Today I’m happy to share this guest post from author Amy L. Sullivan! Her book “When More is Not Enough: How to Stop Giving Your Kids What They Want and Give Them What They Need” releases today. Be sure to check it out – seriously, who doesn’t need a book with that title?
My daughter is 11, and last year our girl saved money from her birthday and Christmas to buy herself an iPod.
My husband and I blocked the poor girl from many of the capabilities which make the iPod fantastic (Awwww, mom! Everyone has texting!), but she has been given the ability to take photos, play games, watch TV shows, and s-l-o-w-l-y gain supervised access to the online word.
Giving an 11-year-old online access makes me feel queasy – I would much rather see my girl pedaling her bike, making daisy necklaces, and jamming out on a Sony Walkman. But as a good friend reminded me, “For crying out loud, Amy, it’s not 1987. Screen time is a part of life, even for preschoolers!”
I know my friend is right, but I want our daughter to utilize the Internet for more than selfies and YouTube videos. I want her to see the ways people can use the Internet for good. I want to show her that even our Internet use can be a way to serve others and glorify God.
Here are four fun ways our family has discovered to do both!
1. Play games for good.
FreeRice.com is a nonprofit website created by the United Nations Food Programme. While players participate in trivia-like quizzes in math, grammar, vocabulary, Spanish, and a variety of other subjects, they also earn rice to give to hungry people for free.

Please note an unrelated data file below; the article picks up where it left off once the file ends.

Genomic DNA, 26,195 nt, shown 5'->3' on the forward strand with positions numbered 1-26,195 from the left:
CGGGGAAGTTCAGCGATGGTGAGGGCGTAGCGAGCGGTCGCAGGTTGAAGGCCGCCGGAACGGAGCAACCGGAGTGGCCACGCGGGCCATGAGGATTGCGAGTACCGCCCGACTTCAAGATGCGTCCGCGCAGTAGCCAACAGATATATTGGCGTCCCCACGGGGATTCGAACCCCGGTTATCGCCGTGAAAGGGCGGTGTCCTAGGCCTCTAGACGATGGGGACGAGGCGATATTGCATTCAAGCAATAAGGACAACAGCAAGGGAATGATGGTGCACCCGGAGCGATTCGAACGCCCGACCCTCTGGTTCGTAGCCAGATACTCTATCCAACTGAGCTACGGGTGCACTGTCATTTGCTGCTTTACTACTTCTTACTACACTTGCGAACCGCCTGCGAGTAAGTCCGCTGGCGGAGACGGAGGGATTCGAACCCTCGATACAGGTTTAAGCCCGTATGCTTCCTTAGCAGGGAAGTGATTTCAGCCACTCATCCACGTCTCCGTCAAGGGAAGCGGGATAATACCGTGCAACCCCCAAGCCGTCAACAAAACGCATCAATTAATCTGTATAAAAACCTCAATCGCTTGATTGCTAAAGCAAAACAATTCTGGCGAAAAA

Zynga.org is also a nonprofit organization that believes gaming and the people who play games can make a positive impact on the world. Since 2009, Zynga has donated over 20 billion dollars to over 50 nonprofits. Zynga raises money and awareness by hosting campaigns. Campaigns are designed to educate players and generate money.
2. Take photos for good.
Donate a Photo is an app created by Johnson & Johnson which allows users to take, edit, share, and donate photos. For each photo donated, Johnson & Johnson will give $1.00 to a predetermined cause of the user’s choice. Photos need not be artsy, and the gallery contains photos of rainbows, golden retrievers, and everything in between.
3. Get involved in already established campaigns.
GenerationOn encourages kids, teens, parents, educators, and organizations to make a difference in the world by establishing kid-friendly campaigns and sharing stories about young people who are shaking things up around the word.
4. Watch a video.
Today, everyone (this includes the makers of cereal, batteries, and even butter!) has websites and social media outlets. Find an organization your family already supports or hunt around and find something new, and watch their promotional videos. These videos tell stories of the mission behind the companies.
If you’re interested in more fun and practical ways to get your family thinking about serving others, please check out my new book, When More is Not Enough.
When More is Not Enough explores the idea of more in a different way. It gently nudges families to think about “more” in terms of generosity: being more generous with prayer, time, strangers, talents, and the same kind of love Christ showed us.
Your turn. I’d love to hear about the ways you’ve used the Internet for good in your home. Go!
About Amy: For the past two years, Amy L. Sullivan looked harder, loved stronger, and discovered more by fixing her gaze on something other than the person staring back at her in the mirror. Amy writes for oodles of print and online publications and loves speaking with groups of any size. Find her on her website, join her on Facebook, or follow her on Twitter.